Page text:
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Publication numberUS5112912 A
Publication typeGrant
Application numberUS 07/697,511
Publication dateMay 12, 1992
Filing dateApr 29, 1991
Priority dateMar 21, 1989
Fee statusPaid
Also published asCA2012508A1, CA2012508C, DE4008799A1, DE4008799C2
Publication number07697511, 697511, US 5112912 A, US 5112912A, US-A-5112912, US5112912 A, US5112912A
InventorsErwin Nikles
Original AssigneeCiba-Geigy Corp.
Export CitationBiBTeX, EndNote, RefMan
External Links: USPTO, USPTO Assignment, Espacenet
Light stabilized binders for coating material modified with benzotriazole compounds
US 5112912 A
Abstract
Acrylate copolymers which contain groups are reacted with a 2-hydroxphenylbenzotriazole which contains a carboxyl group. A permanent light stabilization of the acrylate copolymers is thereby achieved. The modified acrylate resins so obtained are particularly suitable for use as binders for coating materials.
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Claims(12)
What is claimed is:
1. A process for modifying acrylate copolymers by reacting a copolymer of glycidyl acrylate and/or glycidyl methacrylate and one or more alkyl acrylates or methacrylates and, if appropriate, styrene,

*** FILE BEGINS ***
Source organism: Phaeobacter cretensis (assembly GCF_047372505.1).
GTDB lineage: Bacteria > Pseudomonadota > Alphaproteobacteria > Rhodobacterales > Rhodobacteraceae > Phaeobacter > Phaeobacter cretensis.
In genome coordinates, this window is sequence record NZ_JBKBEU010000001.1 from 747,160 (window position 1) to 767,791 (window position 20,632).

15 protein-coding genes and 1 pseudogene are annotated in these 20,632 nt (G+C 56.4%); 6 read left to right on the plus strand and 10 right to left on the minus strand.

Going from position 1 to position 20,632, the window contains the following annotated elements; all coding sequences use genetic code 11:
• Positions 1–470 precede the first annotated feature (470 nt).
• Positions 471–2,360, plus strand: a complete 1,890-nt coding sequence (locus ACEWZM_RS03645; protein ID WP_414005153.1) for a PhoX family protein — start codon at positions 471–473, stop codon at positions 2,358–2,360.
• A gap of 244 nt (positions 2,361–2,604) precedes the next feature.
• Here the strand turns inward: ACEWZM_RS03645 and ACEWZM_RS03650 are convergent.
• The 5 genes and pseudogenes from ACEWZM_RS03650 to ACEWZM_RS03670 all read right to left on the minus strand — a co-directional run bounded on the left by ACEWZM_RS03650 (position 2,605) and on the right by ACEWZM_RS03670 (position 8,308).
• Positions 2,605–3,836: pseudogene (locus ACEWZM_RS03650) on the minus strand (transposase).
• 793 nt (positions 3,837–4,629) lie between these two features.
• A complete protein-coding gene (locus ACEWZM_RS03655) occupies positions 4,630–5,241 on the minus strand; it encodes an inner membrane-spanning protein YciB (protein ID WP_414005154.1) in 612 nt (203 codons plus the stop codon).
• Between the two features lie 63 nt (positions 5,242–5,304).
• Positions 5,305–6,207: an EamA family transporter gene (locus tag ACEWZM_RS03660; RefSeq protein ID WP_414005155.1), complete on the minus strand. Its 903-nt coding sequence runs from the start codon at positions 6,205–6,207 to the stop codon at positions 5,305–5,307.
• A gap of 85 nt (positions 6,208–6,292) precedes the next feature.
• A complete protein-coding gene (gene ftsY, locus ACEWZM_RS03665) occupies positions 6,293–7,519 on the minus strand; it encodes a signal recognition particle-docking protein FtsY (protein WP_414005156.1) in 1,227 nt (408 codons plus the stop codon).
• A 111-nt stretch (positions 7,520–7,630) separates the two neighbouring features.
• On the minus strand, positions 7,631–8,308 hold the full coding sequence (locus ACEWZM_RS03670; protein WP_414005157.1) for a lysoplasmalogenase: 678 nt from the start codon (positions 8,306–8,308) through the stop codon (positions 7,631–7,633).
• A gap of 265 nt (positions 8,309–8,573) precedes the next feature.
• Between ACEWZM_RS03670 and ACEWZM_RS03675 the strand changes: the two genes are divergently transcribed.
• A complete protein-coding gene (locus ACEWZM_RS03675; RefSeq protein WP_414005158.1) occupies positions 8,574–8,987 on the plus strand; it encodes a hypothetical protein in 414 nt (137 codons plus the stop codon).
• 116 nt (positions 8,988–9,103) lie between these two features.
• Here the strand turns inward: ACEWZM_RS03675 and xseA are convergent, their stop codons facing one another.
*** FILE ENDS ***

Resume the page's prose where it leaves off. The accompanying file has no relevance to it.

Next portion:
(a) with a compound of formula I ##STR3## wherein R1 is hydrogen or chloro and R2 is C1 -C12 alkyl, and in an optional additional step
(b) with a compound which contains an active hydrogen atom.
2. A process according to claim 1, wherein R1 is hydrogen and R2 is tert-butyl.
3. A process according to claim 1, wherein the alkyl moieties of the alkyl(meth)acrylates of the copolymer contain 1 to 8 carbon atoms.
4. A process according to claim 1, wherein the copolymer used for the reaction contains 10-50 mol % of glycidyl acrylate or glycidyl methacrylate.
5. A process according to claim 1, wherein 0.01 to 1 mol of the compound of formula I is used per mol of glycidyl groups.
6. A process according to claim 1, wherein 0.01 to 0.7 mol of the compound of formula I is used per mol of glycidyl groups.
7. A process according to claim 6, wherein the remaining glycidyl groups are reacted with an unsaturated fatty acid or with a mixture of fatty acids containing unsaturated fatty acids.
8. A modified acrylate copolymer obtained by the process as claimed in claim 1.
9. A binder for coating materials which contains a modified acrylate copolymer obtained by the process claimed in claim 1.
10. A binder according to claim 9, which contains a melamine resin or a polyisocyanate as crosslinking agent.
11. A binder for coating materials which contains a modified acrylate copolymer obtained by the process as claimed in claim 6 and still containing glycidyl groups, and, as crosslinking agent, a polyamine, a polyamino-amide, a di- or polycarboxylic acid anhydride, a polymer having carboxylic acid or carboxylic acid anhydride groups or a catalyst suitable for crosslinking epoxy resins.